Now, there’s no explicit statement about how Dr. Pulteney was killed. Haynes is certainly responsible, but did he meddle with the stair carpet himself and pay the maid to take the blame for the “accident,” or did he pay her to remove the rod holding down the carpet and to keep quiet about it afterwards? Dr. Black finds a badly spelled note from a Jane Lee asking for money, and the librarian observes that there were regular payments to a JL in Haynes’s accounts after he became Archdeacon.

Once they read the blackmail note, both Black and the librarian arrive at an understanding of what must have happened without further discussion.

At first, Haynes appears to have gotten away with his crime. Turning over the pages of the diary, Dr. Black observes that things go well for the new archdeacon for about three years after he takes up the office; Haynes and his sister have moved into the old archdeacon’s house and he sets about straightening up a number of administrative messes left by his ancient predecessor.

One hand on the cat carvingThe first curious incident occurs in the autumn after Leticia has gone to spend the winter in Brighton. Haynes is seated in the archdeacon’s stall now, looking bored and a little bit drowsy at the service. His hand rests on the carving of a cat on one corner of his desk–and under his hand, there is suddenly black fur instead of carved wood. When he returns home that night, a black cat runs under his feet on the stairs (the same stairs Pulteney tumbled down). Haynes begins to have the impression that “there is company… of some kind” in the house with him. He admits to hearing voices.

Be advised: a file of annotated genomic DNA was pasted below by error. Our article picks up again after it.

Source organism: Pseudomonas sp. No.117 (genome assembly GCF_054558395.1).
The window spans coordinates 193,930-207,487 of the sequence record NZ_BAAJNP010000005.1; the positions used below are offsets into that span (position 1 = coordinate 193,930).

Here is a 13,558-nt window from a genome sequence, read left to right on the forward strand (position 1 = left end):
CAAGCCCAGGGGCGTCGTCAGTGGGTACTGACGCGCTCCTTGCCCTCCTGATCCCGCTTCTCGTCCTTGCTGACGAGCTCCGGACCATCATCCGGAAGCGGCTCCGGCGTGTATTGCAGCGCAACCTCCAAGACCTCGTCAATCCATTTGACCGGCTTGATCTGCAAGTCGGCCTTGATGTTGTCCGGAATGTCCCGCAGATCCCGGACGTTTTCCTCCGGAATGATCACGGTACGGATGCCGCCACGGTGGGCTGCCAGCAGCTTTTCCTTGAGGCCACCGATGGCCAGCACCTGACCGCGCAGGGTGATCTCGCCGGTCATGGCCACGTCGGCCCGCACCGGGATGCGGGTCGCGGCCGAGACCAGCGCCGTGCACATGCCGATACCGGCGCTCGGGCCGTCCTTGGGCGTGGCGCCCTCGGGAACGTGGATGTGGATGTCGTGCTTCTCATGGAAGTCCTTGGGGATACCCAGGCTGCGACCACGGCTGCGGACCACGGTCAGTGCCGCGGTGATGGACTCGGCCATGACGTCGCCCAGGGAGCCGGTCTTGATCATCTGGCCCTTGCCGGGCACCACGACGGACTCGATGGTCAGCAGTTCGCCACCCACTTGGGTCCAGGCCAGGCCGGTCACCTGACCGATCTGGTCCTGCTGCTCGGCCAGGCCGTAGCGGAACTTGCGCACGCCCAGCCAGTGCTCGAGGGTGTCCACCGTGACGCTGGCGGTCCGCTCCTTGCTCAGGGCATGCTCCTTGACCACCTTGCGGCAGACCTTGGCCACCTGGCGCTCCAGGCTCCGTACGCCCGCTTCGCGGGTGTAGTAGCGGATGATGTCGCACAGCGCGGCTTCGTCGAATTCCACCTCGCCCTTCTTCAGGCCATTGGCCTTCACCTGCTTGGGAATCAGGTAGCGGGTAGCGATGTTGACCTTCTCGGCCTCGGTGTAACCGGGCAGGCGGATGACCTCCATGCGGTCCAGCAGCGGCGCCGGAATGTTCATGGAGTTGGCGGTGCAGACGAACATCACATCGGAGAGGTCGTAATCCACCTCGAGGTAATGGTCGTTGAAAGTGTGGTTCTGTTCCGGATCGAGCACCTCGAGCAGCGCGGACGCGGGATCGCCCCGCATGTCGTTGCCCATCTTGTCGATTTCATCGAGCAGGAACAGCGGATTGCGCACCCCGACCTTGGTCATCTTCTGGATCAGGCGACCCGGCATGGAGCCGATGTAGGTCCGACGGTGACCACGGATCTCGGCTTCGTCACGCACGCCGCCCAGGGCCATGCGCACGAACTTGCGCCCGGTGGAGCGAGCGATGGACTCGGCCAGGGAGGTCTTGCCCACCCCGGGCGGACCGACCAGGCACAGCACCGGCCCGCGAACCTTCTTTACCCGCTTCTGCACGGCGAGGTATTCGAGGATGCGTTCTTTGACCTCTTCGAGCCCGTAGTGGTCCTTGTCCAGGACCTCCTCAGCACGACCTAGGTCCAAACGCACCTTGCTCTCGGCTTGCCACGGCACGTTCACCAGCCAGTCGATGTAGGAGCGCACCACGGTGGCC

Some scenes of the haunting that follow are nicely done, making good, spooky use of the dark corners behind this man alone in his house. Who knows what might suddenly appear over his shoulder? Other bits are overdone. On New Year’s Eve as he’s going up the stairs to bed, Haynes hears someone whispering close to his ear–then the sounds repeat more loudly, reverberating as he clutches his head.

Evil kitty And every time Evil Kitty is shown, there’s an accompanying yowl like the cat has been stepped on, even when it’s just sitting still.

These disturbing incidents abate in the spring when Haynes’s sister returns. Things are quiet during the summer months. Leticia asks her brother if he is happy at Barchester and speaks of his retiring in the near future, but Haynes says he has his duty. I don’t think she knows what he’s done, but may have an inkling of suspicion. Nothing happens while Leticia is in the house, but other visitors do see the Black Cat.

Haynes asks about the carvings on his desk, and the verger shows him some of the other woodwork in the cathedral.